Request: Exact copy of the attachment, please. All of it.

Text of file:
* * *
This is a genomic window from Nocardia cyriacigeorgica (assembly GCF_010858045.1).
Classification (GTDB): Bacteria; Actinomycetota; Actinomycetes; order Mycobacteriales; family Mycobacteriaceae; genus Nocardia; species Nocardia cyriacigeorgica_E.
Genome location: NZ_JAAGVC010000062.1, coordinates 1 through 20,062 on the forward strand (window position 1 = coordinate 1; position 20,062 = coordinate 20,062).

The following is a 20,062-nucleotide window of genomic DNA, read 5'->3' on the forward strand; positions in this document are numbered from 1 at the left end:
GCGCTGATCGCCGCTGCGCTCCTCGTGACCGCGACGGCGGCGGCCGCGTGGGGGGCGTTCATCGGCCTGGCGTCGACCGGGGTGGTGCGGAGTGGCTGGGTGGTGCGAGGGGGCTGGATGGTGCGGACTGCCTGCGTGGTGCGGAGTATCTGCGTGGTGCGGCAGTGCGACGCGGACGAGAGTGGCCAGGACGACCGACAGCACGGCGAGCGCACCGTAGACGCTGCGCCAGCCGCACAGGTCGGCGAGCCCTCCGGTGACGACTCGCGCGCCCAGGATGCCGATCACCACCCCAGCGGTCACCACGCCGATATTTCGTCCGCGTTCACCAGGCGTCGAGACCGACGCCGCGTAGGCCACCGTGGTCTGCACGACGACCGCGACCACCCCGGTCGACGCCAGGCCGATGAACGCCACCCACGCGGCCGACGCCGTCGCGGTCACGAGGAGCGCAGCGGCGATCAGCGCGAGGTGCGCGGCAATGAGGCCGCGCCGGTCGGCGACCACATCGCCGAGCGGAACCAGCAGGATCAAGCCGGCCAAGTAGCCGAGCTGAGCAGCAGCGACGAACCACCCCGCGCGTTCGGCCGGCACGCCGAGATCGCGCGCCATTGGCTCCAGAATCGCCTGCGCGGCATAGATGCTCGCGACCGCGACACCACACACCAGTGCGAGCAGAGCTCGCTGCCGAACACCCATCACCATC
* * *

This is a genomic window from Nocardia cyriacigeorgica (assembly GCF_010858045.1).
Classification (GTDB): Bacteria; Actinomycetota; Actinomycetes; order Mycobacteriales; family Mycobacteriaceae; genus Nocardia; species Nocardia cyriacigeorgica_E.
Genome location: NZ_JAAGVC010000062.1, coordinates 1 through 20,062 on the forward strand (window position 1 = coordinate 1; position 20,062 = coordinate 20,062).

The following is a 20,062-nucleotide window of genomic DNA, read 5'->3' on the forward strand; positions in this document are numbered from 1 at the left end:
GCGCTGATCGCCGCTGCGCTCCTCGTGACCGCGACGGCGGCGGCCGCGTGGGGGGCGTTCATCGGCCTGGCGTCGACCGGGGTGGTGCGGAGTGGCTGGGTGGTGCGAGGGGGCTGGATGGTGCGGACTGCCTGCGTGGTGCGGAGTATCTGCGTGGTGCGGCAGTGCGACGCGGACGAGAGTGGCCAGGACGACCGACAGCACGGCGAGCGCACCGTAGACGCTGCGCCAGCCGCACAGGTCGGCGAGCCCTCCGGTGACGACTCGCGCGCCCAGGATGCCGATCACCACCCCAGCGGTCACCACGCCGATATTTCGTCCGCGTTCACCAGGCGTCGAGACCGACGCCGCGTAGGCCACCGTGGTCTGCACGACGACCGCGACCACCCCGGTCGACGCCAGGCCGATGAACGCCACCCACGCGGCCGACGCCGTCGCGGTCACGAGGAGCGCAGCGGCGATCAGCGCGAGGTGCGCGGCAATGAGGCCGCGCCGGTCGGCGACCACATCGCCGAGCGGAACCAGCAGGATCAAGCCGGCCAAGTAGCCGAGCTGAGCAGCAGCGACGAACCACCCCGCGCGTTCGGCCGGCACGCCGAGATCGCGCGCCATTGGCTCCAGAATCGCCTGCGCGGCATAGATGCTCGCGACCGCGACACCACACACCAGTGCGAGCAGAGCTCGCTGCCGAACACCCATCACCATC